Every 30 seconds or so we were given a window of easy traffic as the lights turned red, so in those moments the runners got in to formation and started jogging towards me. Unfortunately there wasn’t a single shot without some kind of vehicle in the background, but I thought I could worry about that later. And within five minutes we were done.

Back in the lab I started the “fun” process of elimination, whereby I had to choose which picture looked best, despite most of them all looking identical. I eventually found one with just one van in the background and immediately got rid of it in Photoshop.

Next I did a few basic edits to the sharpness and contrast, before converting it all to black and white and then popping the colour back in to the runners. Funnily enough I usually tease other photographers who do this, but on this occasion it actually seemed to work. I don’t know, you tell me.

Looking outside the window right now it’s hard to imagine spring, let alone summer. But time seems to fly by these days and it will be the Nykredit Copenhagen Marathon before you know it once again. If you’re taking part this year I’d love to hear from you, especially if it’s your first marathon. And if you crossed the finish line last year then you might like to see a selection of pictures from the race itself. Head over to photographybymatthewjames.com and let me know what you think.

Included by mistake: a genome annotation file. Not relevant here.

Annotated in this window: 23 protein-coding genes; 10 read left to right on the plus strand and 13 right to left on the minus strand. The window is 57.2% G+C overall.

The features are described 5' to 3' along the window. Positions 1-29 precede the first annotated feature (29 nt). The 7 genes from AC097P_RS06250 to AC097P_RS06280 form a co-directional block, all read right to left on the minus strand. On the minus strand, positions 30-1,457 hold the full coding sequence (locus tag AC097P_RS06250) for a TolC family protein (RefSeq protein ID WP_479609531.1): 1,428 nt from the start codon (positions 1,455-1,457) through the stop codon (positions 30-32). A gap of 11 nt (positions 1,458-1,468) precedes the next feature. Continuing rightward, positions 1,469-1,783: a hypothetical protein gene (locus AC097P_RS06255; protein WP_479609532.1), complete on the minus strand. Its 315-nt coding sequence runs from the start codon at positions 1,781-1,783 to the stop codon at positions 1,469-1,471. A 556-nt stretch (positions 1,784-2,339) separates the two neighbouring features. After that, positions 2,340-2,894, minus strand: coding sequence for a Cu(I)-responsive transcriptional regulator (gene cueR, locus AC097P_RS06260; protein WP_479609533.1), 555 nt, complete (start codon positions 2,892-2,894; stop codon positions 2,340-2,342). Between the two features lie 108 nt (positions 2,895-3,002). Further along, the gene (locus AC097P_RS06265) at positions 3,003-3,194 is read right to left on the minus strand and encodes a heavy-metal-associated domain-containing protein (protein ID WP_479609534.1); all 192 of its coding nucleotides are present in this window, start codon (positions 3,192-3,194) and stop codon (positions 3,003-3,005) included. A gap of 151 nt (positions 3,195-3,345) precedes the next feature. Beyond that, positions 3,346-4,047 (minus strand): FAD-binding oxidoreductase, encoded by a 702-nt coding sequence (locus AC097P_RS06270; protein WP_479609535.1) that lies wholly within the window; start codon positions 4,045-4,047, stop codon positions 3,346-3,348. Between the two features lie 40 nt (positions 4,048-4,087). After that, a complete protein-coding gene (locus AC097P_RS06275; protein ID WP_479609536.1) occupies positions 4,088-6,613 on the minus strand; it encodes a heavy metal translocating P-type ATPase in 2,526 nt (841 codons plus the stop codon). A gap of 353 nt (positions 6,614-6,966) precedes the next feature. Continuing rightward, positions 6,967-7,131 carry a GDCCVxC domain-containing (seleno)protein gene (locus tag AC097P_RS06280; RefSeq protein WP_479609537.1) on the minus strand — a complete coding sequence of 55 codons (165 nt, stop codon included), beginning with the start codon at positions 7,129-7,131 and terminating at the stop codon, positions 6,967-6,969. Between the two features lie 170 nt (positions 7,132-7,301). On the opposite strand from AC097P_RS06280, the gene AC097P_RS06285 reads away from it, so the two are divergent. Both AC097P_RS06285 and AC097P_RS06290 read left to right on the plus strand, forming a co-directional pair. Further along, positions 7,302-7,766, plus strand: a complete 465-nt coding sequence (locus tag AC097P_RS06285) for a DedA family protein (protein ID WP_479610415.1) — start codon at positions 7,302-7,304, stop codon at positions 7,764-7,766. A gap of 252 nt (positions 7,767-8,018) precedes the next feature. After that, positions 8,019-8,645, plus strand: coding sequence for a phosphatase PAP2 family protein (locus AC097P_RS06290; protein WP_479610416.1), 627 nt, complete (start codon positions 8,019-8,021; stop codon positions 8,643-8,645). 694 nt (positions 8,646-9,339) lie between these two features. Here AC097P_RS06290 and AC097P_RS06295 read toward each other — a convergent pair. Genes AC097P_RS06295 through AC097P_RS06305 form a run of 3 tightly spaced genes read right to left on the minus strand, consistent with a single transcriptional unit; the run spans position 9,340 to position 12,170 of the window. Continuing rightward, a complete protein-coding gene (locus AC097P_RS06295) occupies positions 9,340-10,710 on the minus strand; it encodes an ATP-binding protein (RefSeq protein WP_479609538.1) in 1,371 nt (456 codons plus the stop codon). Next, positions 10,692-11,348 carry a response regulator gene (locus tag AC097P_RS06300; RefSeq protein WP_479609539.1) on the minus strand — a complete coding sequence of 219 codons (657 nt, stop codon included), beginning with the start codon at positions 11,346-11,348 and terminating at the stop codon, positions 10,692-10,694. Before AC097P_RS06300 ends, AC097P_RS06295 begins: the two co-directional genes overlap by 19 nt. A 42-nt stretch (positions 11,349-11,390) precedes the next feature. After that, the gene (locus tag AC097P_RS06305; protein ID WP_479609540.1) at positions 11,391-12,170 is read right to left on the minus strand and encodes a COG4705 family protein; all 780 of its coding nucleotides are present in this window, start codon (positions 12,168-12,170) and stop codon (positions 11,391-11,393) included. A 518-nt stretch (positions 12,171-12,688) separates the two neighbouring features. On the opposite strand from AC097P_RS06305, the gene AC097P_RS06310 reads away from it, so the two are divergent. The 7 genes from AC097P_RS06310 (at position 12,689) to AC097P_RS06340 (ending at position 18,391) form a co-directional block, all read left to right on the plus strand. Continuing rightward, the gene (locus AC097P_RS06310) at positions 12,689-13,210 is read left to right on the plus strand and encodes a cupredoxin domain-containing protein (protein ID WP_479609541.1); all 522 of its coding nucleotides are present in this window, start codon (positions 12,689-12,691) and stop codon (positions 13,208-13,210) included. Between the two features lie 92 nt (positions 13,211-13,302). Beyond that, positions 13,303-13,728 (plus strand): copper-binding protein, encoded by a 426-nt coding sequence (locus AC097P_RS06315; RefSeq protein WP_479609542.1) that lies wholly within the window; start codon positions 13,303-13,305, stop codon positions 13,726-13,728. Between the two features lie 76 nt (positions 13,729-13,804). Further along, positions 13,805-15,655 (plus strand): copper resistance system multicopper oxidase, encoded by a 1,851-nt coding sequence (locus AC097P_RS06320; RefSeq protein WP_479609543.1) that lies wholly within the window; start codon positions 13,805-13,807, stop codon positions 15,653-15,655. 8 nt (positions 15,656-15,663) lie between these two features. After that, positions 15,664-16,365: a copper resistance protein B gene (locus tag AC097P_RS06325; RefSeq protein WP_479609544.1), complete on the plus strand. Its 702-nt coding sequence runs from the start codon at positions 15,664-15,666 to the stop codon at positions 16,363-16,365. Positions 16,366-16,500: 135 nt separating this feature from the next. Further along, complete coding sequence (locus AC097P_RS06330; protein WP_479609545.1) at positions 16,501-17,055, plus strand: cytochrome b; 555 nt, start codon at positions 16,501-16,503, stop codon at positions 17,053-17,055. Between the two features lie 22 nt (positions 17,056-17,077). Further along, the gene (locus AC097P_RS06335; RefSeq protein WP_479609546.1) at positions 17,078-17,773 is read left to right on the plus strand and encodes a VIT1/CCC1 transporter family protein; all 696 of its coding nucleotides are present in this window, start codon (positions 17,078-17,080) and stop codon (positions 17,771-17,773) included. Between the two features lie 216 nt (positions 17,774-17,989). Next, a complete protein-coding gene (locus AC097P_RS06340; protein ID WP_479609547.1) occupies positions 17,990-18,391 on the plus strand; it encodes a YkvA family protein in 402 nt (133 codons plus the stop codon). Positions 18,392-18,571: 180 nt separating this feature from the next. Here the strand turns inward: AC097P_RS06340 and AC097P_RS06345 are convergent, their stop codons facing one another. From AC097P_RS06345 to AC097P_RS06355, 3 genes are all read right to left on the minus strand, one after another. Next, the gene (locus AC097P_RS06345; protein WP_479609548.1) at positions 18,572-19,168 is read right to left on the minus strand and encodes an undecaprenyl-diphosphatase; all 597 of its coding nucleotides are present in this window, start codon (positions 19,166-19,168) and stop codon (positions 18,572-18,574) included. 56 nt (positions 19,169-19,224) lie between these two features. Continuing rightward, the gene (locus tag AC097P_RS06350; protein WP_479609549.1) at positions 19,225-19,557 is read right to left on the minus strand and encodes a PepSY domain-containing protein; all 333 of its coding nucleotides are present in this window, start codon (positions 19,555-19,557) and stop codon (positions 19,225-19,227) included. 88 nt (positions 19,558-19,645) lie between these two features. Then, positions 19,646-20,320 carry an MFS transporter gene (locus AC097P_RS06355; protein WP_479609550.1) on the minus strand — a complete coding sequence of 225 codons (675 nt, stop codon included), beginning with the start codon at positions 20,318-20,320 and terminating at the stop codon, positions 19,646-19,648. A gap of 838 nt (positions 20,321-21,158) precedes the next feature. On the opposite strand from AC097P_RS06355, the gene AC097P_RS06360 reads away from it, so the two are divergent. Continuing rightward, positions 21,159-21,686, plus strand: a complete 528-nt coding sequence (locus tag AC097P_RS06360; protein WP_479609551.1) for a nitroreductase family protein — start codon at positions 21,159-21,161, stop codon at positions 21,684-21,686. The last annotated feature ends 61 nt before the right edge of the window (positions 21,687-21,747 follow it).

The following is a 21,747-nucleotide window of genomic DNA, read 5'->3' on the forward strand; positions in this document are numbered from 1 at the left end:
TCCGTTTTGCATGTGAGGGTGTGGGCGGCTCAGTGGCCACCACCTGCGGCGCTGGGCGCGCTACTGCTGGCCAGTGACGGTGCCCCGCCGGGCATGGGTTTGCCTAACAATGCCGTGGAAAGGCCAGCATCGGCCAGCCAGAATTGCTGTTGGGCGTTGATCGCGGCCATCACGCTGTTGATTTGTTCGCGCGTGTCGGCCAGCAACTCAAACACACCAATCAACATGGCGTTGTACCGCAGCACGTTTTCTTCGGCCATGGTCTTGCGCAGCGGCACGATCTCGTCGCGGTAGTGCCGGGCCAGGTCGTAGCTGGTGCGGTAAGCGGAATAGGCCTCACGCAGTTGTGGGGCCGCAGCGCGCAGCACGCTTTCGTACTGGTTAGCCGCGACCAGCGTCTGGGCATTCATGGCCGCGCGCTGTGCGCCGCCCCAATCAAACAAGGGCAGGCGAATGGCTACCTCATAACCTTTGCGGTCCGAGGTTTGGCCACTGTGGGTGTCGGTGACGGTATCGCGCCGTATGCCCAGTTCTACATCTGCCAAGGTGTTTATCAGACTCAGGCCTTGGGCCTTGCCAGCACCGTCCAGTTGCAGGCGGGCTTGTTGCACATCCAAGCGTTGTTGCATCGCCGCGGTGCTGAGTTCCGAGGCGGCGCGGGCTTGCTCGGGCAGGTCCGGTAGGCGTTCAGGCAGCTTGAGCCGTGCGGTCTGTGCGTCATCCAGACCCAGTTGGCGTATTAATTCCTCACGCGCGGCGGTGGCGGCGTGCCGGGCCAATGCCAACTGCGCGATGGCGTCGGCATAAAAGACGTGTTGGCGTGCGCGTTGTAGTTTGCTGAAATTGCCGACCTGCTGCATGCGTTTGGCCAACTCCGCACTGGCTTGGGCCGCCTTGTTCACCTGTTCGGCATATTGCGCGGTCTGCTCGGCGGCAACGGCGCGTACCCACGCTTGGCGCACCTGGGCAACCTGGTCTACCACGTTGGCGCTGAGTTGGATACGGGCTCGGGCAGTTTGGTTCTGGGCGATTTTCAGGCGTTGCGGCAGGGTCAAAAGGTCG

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Super(villain)markets

Has anybody else noticed how unorganised a lot of the supermarkets here in Denmark are? I’d been living here for less than four hours when I was warned at the checkout in Fakta to always “check my receipt.” The warning came from a friend, not an employee or a sign in the store, and it was priceless advice. Sure enough, we checked the receipt and there was a mistake on it. A discounted product, clearly marked in-store, had not been discounted and we’d paid the full price.

Naturally this didn’t end there. In fact, for a while my partner and I gathered all the receipts from all the supermarkets that hadn’t applied the discounts at the point of purchase and it didn’t take long to have a small handful. Nor was it just Fakta that was to blame, but more expensive brands like Irma and Super Brugsen, but the biggest offender was Netto.

The last thing Denmark needs (ever) are huge corporate supermarkets like Tesco and Wal-Mart, who have been accused in the past of running things rather unethically. For example, Tesco are No. 1 on celebrity chef Hugh Fearnley-Whittingstall’s hitlist when it comes to sustainably-caught tuna. And it’s no secret that most farmers are now losing money when it comes to selling their dairy products to these particular supermarkets, who want to sell it on at insanely low prices.